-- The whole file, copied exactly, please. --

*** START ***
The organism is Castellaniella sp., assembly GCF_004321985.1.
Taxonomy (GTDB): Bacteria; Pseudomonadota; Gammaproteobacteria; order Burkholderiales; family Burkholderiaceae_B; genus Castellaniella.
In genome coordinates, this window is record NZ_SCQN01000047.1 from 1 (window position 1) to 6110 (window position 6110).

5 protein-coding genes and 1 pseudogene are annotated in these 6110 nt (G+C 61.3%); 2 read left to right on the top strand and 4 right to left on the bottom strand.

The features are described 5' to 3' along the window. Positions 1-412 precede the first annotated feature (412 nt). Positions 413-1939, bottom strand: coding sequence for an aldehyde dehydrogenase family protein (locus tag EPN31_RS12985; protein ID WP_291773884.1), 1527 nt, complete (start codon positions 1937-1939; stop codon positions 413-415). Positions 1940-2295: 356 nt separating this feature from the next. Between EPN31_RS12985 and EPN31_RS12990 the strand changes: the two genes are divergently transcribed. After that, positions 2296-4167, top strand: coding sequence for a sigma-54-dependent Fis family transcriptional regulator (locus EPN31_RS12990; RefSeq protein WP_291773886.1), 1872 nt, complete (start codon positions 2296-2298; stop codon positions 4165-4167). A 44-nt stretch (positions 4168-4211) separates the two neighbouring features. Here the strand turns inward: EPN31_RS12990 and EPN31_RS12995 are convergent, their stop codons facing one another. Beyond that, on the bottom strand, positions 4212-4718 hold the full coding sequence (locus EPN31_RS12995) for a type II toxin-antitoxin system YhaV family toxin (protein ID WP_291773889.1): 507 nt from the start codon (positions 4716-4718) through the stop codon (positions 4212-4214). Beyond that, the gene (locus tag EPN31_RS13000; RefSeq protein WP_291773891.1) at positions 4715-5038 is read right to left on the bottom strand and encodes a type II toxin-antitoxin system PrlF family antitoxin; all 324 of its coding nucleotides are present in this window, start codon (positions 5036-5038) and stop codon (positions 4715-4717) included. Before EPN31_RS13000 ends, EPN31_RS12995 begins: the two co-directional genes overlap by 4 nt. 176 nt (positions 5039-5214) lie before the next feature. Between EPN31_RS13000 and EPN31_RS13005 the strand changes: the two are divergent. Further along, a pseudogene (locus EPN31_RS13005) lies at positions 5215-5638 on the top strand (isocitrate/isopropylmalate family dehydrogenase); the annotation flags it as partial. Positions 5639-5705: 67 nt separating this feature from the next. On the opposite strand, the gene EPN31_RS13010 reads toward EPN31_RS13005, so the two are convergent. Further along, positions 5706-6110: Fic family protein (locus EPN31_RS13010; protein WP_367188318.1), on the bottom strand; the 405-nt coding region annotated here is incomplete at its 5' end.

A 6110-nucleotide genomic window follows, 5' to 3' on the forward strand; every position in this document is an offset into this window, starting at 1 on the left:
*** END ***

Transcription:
The organism is Castellaniella sp., assembly GCF_004321985.1.
Taxonomy (GTDB): Bacteria; Pseudomonadota; Gammaproteobacteria; order Burkholderiales; family Burkholderiaceae_B; genus Castellaniella.
In genome coordinates, this window is record NZ_SCQN01000047.1 from 1 (window position 1) to 6110 (window position 6110).

5 protein-coding genes and 1 pseudogene are annotated in these 6110 nt (G+C 61.3%); 2 read left to right on the top strand and 4 right to left on the bottom strand.

The features are described 5' to 3' along the window. Positions 1-412 precede the first annotated feature (412 nt). Positions 413-1939, bottom strand: coding sequence for an aldehyde dehydrogenase family protein (locus tag EPN31_RS12985; protein ID WP_291773884.1), 1527 nt, complete (start codon positions 1937-1939; stop codon positions 413-415). Positions 1940-2295: 356 nt separating this feature from the next. Between EPN31_RS12985 and EPN31_RS12990 the strand changes: the two genes are divergently transcribed. After that, positions 2296-4167, top strand: coding sequence for a sigma-54-dependent Fis family transcriptional regulator (locus EPN31_RS12990; RefSeq protein WP_291773886.1), 1872 nt, complete (start codon positions 2296-2298; stop codon positions 4165-4167). A 44-nt stretch (positions 4168-4211) separates the two neighbouring features. Here the strand turns inward: EPN31_RS12990 and EPN31_RS12995 are convergent, their stop codons facing one another. Beyond that, on the bottom strand, positions 4212-4718 hold the full coding sequence (locus EPN31_RS12995) for a type II toxin-antitoxin system YhaV family toxin (protein ID WP_291773889.1): 507 nt from the start codon (positions 4716-4718) through the stop codon (positions 4212-4214). Beyond that, the gene (locus tag EPN31_RS13000; RefSeq protein WP_291773891.1) at positions 4715-5038 is read right to left on the bottom strand and encodes a type II toxin-antitoxin system PrlF family antitoxin; all 324 of its coding nucleotides are present in this window, start codon (positions 5036-5038) and stop codon (positions 4715-4717) included. Before EPN31_RS13000 ends, EPN31_RS12995 begins: the two co-directional genes overlap by 4 nt. 176 nt (positions 5039-5214) lie before the next feature. Between EPN31_RS13000 and EPN31_RS13005 the strand changes: the two are divergent. Further along, a pseudogene (locus EPN31_RS13005) lies at positions 5215-5638 on the top strand (isocitrate/isopropylmalate family dehydrogenase); the annotation flags it as partial. Positions 5639-5705: 67 nt separating this feature from the next. On the opposite strand, the gene EPN31_RS13010 reads toward EPN31_RS13005, so the two are convergent. Further along, positions 5706-6110: Fic family protein (locus EPN31_RS13010; protein WP_367188318.1), on the bottom strand; the 405-nt coding region annotated here is incomplete at its 5' end.

A 6110-nucleotide genomic window follows, 5' to 3' on the forward strand; every position in this document is an offset into this window, starting at 1 on the left: